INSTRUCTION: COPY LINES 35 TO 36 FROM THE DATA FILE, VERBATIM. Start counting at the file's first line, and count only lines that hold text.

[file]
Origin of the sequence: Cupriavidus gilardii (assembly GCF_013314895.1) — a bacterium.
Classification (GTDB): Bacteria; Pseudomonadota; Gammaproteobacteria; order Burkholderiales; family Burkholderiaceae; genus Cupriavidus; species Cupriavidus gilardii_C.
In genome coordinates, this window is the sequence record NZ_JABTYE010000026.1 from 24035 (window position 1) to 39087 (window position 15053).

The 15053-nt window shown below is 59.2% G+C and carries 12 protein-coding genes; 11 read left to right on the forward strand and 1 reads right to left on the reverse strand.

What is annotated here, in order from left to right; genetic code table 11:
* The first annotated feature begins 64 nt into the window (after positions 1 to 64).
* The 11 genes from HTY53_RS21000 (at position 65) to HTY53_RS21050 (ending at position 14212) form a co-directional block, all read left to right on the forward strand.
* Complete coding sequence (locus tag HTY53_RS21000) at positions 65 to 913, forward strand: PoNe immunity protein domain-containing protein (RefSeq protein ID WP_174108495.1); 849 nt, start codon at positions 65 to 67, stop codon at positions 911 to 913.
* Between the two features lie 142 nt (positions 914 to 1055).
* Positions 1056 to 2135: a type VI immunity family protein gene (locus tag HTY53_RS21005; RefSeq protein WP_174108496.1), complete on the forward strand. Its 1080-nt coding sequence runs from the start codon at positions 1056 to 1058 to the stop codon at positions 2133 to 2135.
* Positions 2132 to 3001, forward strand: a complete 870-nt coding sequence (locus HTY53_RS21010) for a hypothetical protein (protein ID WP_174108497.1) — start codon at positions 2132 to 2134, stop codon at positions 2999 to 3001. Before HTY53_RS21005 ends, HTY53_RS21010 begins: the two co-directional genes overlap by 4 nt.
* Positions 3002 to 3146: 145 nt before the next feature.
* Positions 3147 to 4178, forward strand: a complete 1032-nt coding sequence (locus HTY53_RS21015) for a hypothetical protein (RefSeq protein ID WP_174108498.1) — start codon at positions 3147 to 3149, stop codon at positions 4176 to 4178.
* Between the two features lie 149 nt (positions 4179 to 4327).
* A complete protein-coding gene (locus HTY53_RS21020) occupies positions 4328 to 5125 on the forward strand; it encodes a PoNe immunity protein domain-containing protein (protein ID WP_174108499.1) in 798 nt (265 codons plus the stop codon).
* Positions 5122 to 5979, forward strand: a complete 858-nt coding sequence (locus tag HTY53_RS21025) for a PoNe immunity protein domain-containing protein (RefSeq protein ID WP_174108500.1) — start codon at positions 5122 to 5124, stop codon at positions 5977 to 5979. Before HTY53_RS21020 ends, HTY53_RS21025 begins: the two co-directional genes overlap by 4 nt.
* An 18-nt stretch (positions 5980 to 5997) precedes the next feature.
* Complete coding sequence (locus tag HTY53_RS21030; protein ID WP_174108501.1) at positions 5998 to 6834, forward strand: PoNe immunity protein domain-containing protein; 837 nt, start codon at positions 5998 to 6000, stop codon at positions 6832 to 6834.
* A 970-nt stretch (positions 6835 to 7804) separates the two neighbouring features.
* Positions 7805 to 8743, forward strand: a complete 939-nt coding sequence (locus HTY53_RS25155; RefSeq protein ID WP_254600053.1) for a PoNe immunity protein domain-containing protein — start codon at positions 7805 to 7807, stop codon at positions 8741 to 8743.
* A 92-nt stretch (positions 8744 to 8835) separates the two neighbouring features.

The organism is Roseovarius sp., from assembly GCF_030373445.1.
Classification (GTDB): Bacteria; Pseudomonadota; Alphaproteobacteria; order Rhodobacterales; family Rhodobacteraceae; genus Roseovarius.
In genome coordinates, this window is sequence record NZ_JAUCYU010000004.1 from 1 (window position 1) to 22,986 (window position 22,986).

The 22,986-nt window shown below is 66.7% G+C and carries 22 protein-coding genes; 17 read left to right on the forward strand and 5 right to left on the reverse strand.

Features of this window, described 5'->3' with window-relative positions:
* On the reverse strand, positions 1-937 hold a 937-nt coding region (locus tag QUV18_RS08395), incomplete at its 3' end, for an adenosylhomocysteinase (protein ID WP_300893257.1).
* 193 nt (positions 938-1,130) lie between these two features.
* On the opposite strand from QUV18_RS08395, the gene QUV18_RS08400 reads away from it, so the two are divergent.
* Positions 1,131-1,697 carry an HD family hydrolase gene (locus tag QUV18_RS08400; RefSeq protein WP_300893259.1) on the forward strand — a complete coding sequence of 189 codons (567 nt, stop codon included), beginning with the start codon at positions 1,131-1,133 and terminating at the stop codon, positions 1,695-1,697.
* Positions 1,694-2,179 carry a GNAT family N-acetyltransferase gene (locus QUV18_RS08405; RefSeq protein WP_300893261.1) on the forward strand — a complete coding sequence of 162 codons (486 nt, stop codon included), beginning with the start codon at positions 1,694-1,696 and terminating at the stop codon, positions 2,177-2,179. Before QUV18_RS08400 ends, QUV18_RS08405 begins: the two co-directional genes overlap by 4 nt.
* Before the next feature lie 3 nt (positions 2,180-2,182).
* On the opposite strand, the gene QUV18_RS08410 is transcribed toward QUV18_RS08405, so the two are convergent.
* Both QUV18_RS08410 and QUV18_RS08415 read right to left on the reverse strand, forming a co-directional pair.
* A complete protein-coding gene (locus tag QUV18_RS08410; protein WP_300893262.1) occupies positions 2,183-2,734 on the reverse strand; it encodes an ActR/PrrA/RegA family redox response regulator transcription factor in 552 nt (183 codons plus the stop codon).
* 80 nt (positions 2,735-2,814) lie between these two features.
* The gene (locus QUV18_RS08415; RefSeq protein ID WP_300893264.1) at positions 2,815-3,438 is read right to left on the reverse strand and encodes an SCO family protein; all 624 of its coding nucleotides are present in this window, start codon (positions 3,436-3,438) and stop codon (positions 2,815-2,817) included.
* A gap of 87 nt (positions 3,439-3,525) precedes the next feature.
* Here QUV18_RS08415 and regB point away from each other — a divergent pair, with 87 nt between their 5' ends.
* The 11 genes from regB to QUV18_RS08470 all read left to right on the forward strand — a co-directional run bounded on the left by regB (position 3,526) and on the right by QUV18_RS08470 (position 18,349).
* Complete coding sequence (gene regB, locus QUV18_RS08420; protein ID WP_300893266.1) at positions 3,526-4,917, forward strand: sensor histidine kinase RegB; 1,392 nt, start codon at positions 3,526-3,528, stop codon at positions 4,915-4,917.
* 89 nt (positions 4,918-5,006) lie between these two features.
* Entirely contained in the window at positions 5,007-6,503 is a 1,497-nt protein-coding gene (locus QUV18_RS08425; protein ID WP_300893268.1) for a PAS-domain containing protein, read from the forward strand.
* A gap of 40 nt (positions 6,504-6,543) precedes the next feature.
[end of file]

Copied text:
* A complete protein-coding gene (locus tag QUV18_RS08410; protein WP_300893262.1) occupies positions 2,183-2,734 on the reverse strand; it encodes an ActR/PrrA/RegA family redox response regulator transcription factor in 552 nt (183 codons plus the stop codon).
* 80 nt (positions 2,735-2,814) lie between these two features.